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Amp Block Discovery

Prosvetlen

Inspired
On further checking, I see you can accomplish the same thing by setting the global I/O to "Left only." This puts the front input on both sides equally, and the amp block's input setting then does not matter.
Wait a minute, what is the Global I/O input setting? I thought it's "Left only." Am I wrong? This is very important to me!
 

Bakerman

Axe-Master
Wait a minute, what is the Global I/O input setting? I thought it's "Left only." Am I wrong? This is very important to me!

"Input 1 select" in the I/O menu. Left, Stereo, Sum L+R are the options. If you're not using Input 1R for anything, choose "left" for the least potential hassle/noise.
 

Prosvetlen

Inspired
Bakerman, I know, I've read TFM:
Audio Configuration
The next page of the I/O menu configures the inputs and main output of the Axe-Fx. Select the
desired mode for each of the inputs as follows:
LEFT - Use for monophonic input sources. For INPUT 1 use the front panel INSTR jack or the
rear panel INPUT1 - LEFT / MONO jack (set INPUT SOURCE as described above). For
INPUT 2 use the rear panel INPUT2 - LEFT / MONO jack. In this mode the left input signal
is copied to the right channel.
L+R SUM - Use when you wish to sum two sources using the LEFT and RIGHT input jacks.
STEREO - Select this if your input source is stereo.
I'm surprised here because it seems that other members have connected their instrument in different ways, not only through the LEFT. A couple of days I experienced Gain increase in my Ultra and I wander if I had run other Input selection different than the default for a Mono Instrument.
 

Bakerman

Axe-Master
I'm surprised here because it seems that other members have connected their instrument in different ways, not only through the LEFT. A couple of days I experienced Gain increase in my Ultra and I wander if I had run other Input selection different than the default for a Mono Instrument.

Stereo in the I/O menu would produce a lower input level to a block that sums L & R (like drive, or amp w/ InSel = L+R). If you're not sure what it was set to before and it's "left" now, that could be the reason for the gain increase.
 

Prosvetlen

Inspired
If you're not sure what it was set to before and it's "left" now, that could be the reason for the gain increase.
I've been thinking the same for the last couple of days. I'll have to go and check this out.
 

mortega76

Fractal Fanatic
Several months ago I was a bit frustrated with the sound of the Axe-fx (after hearing my buddies Axe-fx)... I had the input (never having changed it since initial purchase) set to Left Only... and if I remember correctly I reset all parameters to default and it set it up to L+R... so maybe the defaults did changed on one of the updates.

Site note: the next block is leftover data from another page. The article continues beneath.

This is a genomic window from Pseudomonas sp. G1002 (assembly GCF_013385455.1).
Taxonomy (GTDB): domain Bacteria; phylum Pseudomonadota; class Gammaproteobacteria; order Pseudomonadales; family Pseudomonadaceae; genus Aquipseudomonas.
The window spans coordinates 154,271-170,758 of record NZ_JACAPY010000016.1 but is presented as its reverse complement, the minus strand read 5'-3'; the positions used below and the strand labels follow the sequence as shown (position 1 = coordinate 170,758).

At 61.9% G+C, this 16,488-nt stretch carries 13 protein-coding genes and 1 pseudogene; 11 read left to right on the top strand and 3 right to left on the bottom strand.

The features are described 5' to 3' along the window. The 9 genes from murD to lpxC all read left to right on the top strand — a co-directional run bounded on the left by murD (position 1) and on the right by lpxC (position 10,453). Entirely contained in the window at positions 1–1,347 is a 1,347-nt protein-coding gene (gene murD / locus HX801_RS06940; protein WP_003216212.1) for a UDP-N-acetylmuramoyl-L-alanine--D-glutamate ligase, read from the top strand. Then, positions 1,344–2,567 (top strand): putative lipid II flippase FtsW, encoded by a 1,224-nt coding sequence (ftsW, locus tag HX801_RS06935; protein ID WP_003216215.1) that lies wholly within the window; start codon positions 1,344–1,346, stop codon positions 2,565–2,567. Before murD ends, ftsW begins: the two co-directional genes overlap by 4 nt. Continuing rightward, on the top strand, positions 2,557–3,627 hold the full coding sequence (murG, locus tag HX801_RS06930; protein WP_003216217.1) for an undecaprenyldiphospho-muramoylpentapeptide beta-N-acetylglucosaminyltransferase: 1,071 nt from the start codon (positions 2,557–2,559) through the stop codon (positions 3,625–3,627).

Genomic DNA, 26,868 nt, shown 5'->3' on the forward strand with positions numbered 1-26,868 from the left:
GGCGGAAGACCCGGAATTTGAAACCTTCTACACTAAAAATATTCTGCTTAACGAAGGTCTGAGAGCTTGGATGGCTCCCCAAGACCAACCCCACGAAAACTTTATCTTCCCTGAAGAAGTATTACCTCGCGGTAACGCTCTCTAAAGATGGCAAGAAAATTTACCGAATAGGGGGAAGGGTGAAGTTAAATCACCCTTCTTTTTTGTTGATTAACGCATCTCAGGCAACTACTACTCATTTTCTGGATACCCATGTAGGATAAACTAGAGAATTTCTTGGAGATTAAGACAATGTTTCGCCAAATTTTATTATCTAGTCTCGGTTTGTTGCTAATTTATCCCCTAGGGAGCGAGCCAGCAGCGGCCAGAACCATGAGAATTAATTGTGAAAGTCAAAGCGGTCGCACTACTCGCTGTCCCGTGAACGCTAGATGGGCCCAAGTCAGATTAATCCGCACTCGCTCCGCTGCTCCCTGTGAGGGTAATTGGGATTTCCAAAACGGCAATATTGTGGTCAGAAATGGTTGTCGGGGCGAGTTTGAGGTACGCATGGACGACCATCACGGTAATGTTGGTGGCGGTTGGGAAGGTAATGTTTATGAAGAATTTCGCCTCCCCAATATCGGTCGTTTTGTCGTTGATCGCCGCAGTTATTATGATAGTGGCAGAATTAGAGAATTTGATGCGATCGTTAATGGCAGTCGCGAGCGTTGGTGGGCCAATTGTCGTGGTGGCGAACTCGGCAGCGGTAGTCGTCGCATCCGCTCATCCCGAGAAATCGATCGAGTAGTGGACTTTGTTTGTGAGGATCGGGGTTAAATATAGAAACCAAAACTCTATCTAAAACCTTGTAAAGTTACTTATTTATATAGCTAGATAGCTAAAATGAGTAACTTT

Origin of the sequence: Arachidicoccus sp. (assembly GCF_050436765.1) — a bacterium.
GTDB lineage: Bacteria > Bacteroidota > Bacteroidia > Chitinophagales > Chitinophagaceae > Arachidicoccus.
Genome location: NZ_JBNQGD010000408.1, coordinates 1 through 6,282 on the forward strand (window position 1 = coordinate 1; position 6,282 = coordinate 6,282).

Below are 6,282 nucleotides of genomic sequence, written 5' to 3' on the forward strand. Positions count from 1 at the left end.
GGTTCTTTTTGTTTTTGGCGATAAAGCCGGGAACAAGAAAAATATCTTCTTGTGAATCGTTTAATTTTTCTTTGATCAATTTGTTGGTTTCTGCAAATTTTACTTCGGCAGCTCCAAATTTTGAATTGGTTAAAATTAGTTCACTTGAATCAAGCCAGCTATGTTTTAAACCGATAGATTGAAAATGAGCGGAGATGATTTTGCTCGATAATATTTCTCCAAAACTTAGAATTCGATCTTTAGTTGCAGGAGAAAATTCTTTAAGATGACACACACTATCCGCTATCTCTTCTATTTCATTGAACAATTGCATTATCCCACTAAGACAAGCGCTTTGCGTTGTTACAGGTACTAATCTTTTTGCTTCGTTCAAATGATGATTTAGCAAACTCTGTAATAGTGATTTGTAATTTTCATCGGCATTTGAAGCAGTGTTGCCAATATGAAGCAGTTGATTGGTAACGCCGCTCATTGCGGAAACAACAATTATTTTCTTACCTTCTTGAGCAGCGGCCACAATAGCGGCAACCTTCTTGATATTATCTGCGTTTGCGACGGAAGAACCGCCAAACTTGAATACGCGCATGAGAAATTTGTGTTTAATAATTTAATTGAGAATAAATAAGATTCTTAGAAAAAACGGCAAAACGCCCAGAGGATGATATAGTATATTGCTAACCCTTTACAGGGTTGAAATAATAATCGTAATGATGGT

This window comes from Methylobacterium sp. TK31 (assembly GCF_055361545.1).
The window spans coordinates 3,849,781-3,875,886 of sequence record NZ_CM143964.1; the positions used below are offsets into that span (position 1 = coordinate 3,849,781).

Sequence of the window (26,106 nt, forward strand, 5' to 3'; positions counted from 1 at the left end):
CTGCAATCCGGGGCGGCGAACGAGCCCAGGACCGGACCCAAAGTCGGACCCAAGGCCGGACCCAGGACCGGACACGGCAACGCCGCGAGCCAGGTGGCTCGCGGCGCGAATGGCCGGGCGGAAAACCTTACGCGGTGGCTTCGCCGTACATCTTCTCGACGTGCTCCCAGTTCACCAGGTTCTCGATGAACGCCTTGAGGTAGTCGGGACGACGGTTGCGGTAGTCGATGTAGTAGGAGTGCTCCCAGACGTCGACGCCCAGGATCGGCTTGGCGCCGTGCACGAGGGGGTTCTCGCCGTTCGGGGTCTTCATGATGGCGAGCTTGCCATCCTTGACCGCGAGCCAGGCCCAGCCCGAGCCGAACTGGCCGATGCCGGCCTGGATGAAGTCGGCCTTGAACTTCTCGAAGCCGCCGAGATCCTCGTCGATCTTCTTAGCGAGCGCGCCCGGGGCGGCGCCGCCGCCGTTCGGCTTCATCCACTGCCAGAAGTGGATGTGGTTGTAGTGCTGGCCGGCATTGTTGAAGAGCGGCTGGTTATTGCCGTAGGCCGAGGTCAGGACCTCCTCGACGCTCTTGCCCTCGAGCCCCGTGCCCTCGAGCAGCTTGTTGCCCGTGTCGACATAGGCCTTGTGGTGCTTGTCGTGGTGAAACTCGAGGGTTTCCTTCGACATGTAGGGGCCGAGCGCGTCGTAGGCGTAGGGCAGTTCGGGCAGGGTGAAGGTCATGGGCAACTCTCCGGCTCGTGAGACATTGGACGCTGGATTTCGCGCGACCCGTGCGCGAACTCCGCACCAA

shredi knight

Power User
On further checking, I see you can accomplish the same thing by setting the global I/O to "Left only." This puts the front input on both sides equally, and the amp block's input setting then does not matter.


At the risk of being chastised for claiming to hear "things that are not there" or "impossible", I'm hearing a subtle yet distinct difference when you switch the amp block to "Left Only" when the I/O is already set to left (my I/O has always being set that way). The tone sounds more solid and less spread out, but mainly it just sounds thicker, which is a welcome thing. Really liking the difference (this is on a high gain patch out active studio monitors).

Anyone else noticing this?
 
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Ochanomizu

Inspired
This subthread made me think of Donald Rumsfeld, and his comments about "known unknowns and the unknown unknowns."

Reminds me of the following learning model in psychology I once learnt, describing the stages of learning...


1.Unconscious Incompetence
The individual does not understand or know how to do something, does not recognize the deficit, and has no desire to address it.

2.Conscious Incompetence
Though the individual does not understand or know how to do something, he or she does recognize the deficit, without yet addressing it.

3.Conscious Competence
The individual understands or knows how to do something. However, demonstrating the skill or knowledge requires a great deal of consciousness or concentration.

4.Unconscious Competence
The individual has had so much practice with a skill that it has become "second nature" and can be performed easily (often without concentrating too deeply). He or she may or may not be able to teach it to others, depending upon how and when it was learned.

Reference: Four stages of competence - Wikipedia, the free encyclopedia



:)
 

dk_ace

Experienced
Very interesting observation Jay. I'm fairly certain I've never touched that parameter, so I'm curious to see how mine is set right now and play around with it a bit.

D
 
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